• Since another goal of doing homework is to improve your technical writing skills, it is important that you write in a comprehensive and yet concise style. Points may be taken off for poorly written solutions.

#### Reiterating the Honor Code policy

• For the homework assignments you may talk about the problem with fellow students, the TA, and the instructor, but the write-up must be yours. In particular, when discussing with fellow students you must strictly follow the "empty hand policy": You cannot leave a discussion meeting with any record of the discussion (hard copy or electronic). All scratch paper must be torn and thrown away, and boards erased. In your homework write-ups, you should also give credit to your collaborators for each problem. Finally, you may neither consult students that have taken the course previously, nor their completed work.
• For the written assignments and the projects, you are allowed to consult other books, papers, or published material. The Web is also considered a publication media. However, you MUST reference all the sources that helped you in the assignment.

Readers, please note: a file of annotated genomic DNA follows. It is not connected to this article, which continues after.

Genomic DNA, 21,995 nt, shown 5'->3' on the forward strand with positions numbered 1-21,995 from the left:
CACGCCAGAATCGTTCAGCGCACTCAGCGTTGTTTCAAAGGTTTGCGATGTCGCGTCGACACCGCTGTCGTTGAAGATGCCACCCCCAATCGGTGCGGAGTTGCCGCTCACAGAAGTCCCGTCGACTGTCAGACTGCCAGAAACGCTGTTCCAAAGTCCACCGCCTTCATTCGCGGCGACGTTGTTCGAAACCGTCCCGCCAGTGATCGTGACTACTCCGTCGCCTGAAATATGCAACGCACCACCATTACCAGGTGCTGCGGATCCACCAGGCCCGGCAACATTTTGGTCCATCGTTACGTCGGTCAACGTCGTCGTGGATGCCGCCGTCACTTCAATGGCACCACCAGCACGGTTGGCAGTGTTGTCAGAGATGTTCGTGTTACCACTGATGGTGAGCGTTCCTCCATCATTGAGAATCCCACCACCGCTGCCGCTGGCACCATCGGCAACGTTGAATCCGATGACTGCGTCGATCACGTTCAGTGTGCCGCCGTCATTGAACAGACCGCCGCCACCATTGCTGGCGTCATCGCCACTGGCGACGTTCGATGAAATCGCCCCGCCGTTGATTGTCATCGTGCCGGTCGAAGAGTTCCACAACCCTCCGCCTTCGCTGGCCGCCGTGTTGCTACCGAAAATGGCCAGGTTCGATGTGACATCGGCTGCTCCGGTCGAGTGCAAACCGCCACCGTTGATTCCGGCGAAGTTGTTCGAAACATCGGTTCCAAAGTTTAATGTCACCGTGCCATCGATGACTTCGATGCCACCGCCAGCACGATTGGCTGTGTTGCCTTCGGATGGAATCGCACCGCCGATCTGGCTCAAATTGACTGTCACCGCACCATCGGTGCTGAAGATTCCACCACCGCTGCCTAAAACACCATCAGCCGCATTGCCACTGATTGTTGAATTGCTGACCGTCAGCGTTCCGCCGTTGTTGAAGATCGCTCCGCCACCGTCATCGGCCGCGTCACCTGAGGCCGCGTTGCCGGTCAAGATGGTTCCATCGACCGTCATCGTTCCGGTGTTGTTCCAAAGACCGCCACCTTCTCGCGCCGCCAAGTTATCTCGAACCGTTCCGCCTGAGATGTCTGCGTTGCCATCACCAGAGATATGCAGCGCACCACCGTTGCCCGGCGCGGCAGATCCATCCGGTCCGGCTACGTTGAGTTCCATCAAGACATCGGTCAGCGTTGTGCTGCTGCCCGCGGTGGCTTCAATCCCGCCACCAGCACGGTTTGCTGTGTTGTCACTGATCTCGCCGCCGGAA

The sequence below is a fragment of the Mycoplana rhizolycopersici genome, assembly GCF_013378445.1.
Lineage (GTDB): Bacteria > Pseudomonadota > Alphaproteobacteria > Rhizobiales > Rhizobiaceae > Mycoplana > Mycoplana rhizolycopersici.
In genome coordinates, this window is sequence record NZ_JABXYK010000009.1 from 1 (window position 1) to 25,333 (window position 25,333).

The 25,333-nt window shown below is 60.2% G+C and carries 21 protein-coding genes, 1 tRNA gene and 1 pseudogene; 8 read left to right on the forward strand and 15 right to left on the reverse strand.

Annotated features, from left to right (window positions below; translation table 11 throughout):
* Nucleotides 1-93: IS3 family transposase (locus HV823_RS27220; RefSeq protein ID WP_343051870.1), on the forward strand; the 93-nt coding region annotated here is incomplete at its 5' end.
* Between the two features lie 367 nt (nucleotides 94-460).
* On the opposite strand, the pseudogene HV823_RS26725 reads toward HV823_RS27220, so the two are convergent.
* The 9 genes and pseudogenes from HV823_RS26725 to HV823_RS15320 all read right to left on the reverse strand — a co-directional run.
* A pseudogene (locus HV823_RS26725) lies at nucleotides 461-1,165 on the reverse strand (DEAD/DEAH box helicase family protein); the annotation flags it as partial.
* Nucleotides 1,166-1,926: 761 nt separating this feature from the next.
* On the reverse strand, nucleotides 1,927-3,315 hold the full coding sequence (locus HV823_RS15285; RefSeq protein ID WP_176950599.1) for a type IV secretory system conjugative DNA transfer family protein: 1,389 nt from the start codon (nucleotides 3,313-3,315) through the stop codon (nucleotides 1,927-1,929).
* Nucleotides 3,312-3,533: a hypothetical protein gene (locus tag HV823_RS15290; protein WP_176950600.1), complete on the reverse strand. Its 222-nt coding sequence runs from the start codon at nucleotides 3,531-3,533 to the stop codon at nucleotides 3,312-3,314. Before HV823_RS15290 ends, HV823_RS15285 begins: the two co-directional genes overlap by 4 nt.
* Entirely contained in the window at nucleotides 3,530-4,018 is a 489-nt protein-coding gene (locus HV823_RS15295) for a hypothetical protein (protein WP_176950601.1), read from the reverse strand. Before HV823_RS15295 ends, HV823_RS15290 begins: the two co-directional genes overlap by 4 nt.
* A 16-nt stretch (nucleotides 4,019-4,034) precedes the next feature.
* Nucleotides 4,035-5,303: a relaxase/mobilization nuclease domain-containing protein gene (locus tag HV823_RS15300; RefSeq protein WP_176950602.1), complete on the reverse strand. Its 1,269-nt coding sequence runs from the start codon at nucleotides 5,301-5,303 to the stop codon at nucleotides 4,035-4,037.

• You should not plagiarize. Therefore, you should write solutions in your own words, even if the solutions exist in a publication that you reference.

## In class exams

Two 50 minute midterm exams.
Open-textbook and open-notes. No calculators, computers, phones, etc. Location: Morton 203
1st exam: the last 50 minutes of the class period on Thursday March 1, 02:00 pm. Covers the course materials up until before the spring break
2nd exam: the last 50 minutes of the class period on Thursday April 19, 02:00 pm. Covers the course materials up until before Trees

Final exam:
Open-textbook and open-notes. No calculators, computers, phones, etc. Covers the course materials of the entire semester.
Location: Morton 203
When: Thursday, May 3, 2:00-5:00 pm.

## Course schedule

Week 1 (01/18 and 01/23):
Logic
Week 2 (01/25 and 01/30):
Methods of proofs
Week 3 (2/1 and 2/6):
Sets
Week 4 (2/8 and 2/13):
Functions, sequences and sums
Week 5 (2/15 and 2/20):
Asymptotic notation
Week 6 (2/22 and 2/27):
Algorithms
Week 7 (3/1 and 3/13):
Midterm exam on 3/1, discussion of midterm, and Complexity
Week 8 (3/15 and 3/20):
Mathematical induction
Week 9 (3/22 and 3/27)
Mathematical induction
Week 10 (3/29 and 4/3):
Recursive definitions and algorithms
Week 11 (4/5 and 4/10):
Counting
Week 12 (4/12 and 4/17):
Discrete probability
Week 13 (4/19 and 4/24):
Midterm on 4/19, Trees and some Graphs
Week 14 (4/26):
Graphs and final review